The premise on which this book is constructed is curious and interesting, but the tales themselves have a glumness that makes them rather depressing.
Ruth Prawer Jhabvala will probably be known to most people these days as the screenwriter for films of classic novels by E.M.Forster such as Howards End and A Room With a View. But she's also a prolific novelist and short-story writer, and won the UK's Booker Prize in 1975 with her novel Heat and Dust.
My Nine Lives, rather than attributing to the narrator any cat-like persona, instead tells the story of a girl's childhood and adolescence nine times. All the stories are different -- different narrators, different cities, different situations. Yet in a preface the author tells us that they are all in some sense autobiographical. How can this be?
She is "trying out fictional destinies," Ruth Prawer Jhabvala writes, not, as novelists usually do, using fictional characters, but this time constructing unlived destinies for herself. These, then, are youthful lives the author feels she might have lived, or, in the words of the subtitle, "Chapters of a Possible Past."
The real Ruth Prawer Jhabvala was born in Germany of Polish parents in 1927. Presumably because of their Jewish ancestry, the family fled to England in 1939. After studying at London University, the author married an Indian architect by the name of C.S.H. Jhabvala. From 1951 to 1975 -- in other words from the age of 24 to 48 -- she lived in Delhi. Nowadays she and her husband divide their time between London, Delhi and New York.
So the real autobiography of the author shows a childhood spent in Germany, an adolescence spent in London, and an early married life in India. New York is added to the brew later and provides an American dimension.
These nine stories, however, tell of young girls being brought up in India, in London or in New York. The three territories are not rigidly demarked, however -- there are people of Indian ancestry in the American narratives, and non-Indians in the Indian ones, for example. But if the author is to be believed, there is a sense in which the young girls at the center of all nine tales are in each case, and in some way, Ruth Prawer Jhabvala.
There are certain similarities, to be sure. None of the girls are pretty, for example. All of them are interested in art, and are more thoughtful and observant than their parents and siblings. Even so, all are separate creations, with different names, different kinds of parents, and different social backgrounds. These, then, are fantasy autobiographies, fictional dreams of how things might have been.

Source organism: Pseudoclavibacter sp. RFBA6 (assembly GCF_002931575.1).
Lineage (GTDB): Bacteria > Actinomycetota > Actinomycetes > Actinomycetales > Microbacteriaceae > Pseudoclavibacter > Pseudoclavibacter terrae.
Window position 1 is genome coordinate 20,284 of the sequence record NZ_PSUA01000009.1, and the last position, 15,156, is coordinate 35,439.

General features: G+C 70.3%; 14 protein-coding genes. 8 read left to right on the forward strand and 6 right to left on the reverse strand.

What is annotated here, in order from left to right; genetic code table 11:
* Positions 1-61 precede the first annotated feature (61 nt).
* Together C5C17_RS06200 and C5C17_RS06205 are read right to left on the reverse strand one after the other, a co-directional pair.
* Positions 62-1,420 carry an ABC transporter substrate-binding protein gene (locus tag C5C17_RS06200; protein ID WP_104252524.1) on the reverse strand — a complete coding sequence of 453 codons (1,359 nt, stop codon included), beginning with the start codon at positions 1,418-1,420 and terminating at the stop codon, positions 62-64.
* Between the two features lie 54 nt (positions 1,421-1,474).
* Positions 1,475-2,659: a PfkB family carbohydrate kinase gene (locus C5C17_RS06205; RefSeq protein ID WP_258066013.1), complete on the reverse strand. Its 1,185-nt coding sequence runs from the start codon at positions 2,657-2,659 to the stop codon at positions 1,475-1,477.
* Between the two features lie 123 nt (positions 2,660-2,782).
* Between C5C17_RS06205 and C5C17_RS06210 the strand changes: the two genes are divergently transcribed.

India is a constant presence. In the opening tale, Life, a retired woman has moved back there from America. In another, Gopis, where the female narrator is a middle-aged New York executive, the focus of interest a young girl, Lucia, who is trying to learn Indian dance and longs to travel in the subcontinent -- an ambition she succeeds in, with less than happy consequences. And in the final story, Pilgrimage, a young girl who has moved to London from Austria teams up with a charismatic lodger in her mother's house, named only C, and with him travels overland to India in search of a guru. By the time the tale ends she is visiting C in a Texas jail.
The penultimate story, Refuge in London, also tells of a refugee child whose mother, having managed to buy a house with money brought into the UK from Germany, lets out rooms to other refugees, people of distinction and even wealth in pre-Nazi Germany who are now experiencing relative poverty in their new circumstances.
The child becomes close to a painter, Kohl, who occupies an attic room. He paints and draws portraits of her, and of anyone else in the house who will sit for him. He has an unsympathetic wife, Marta, and an enemy, Mann, who dislikes his pictures. Things come to a head in a birthday party in the artist's studio, and the story ends with Kohl's paintings becoming famous and filling an entire room in a New York art gallery.
These two final stories, one judges, must surely come closer than most of the others to the real-life experience of the author, in their general situations if not in the details that later emerge.
Two observations can be made about this book. First, it could well be the case that writers become more autobiographical as time goes on. Shakespeare appears to have become so, with situations involving parents and children occurring over and over again in the later plays, memory (perhaps) mixing with dream. If this is true, then Ruth Prawer Jhabvala is merely running true to form in constructing this book of childhoods she both lived and might have lived.
Secondly, refugees and migrants are characteristically insecure about their social position. They want above all else to be fully accepted in their abode of choice, but this is frequently a satisfaction only their children are fated to enjoy. Seeing that Ruth Prawer Jhabvala has been uprooted several times -- born in one country, raised in another, married into a third, and residing later in a fourth -- it's understandable that the desire to nail down a past becomes something of an obsession. "Who am I?" quickly becomes "Who was I?" In these circumstances, the repeated re-working of the past that these stories display becomes more understandable.
All in all, these tales, frequently sad, are less than gripping in themselves. Their interest only grows only when the implications of the author having written such a bizarre collection are fully
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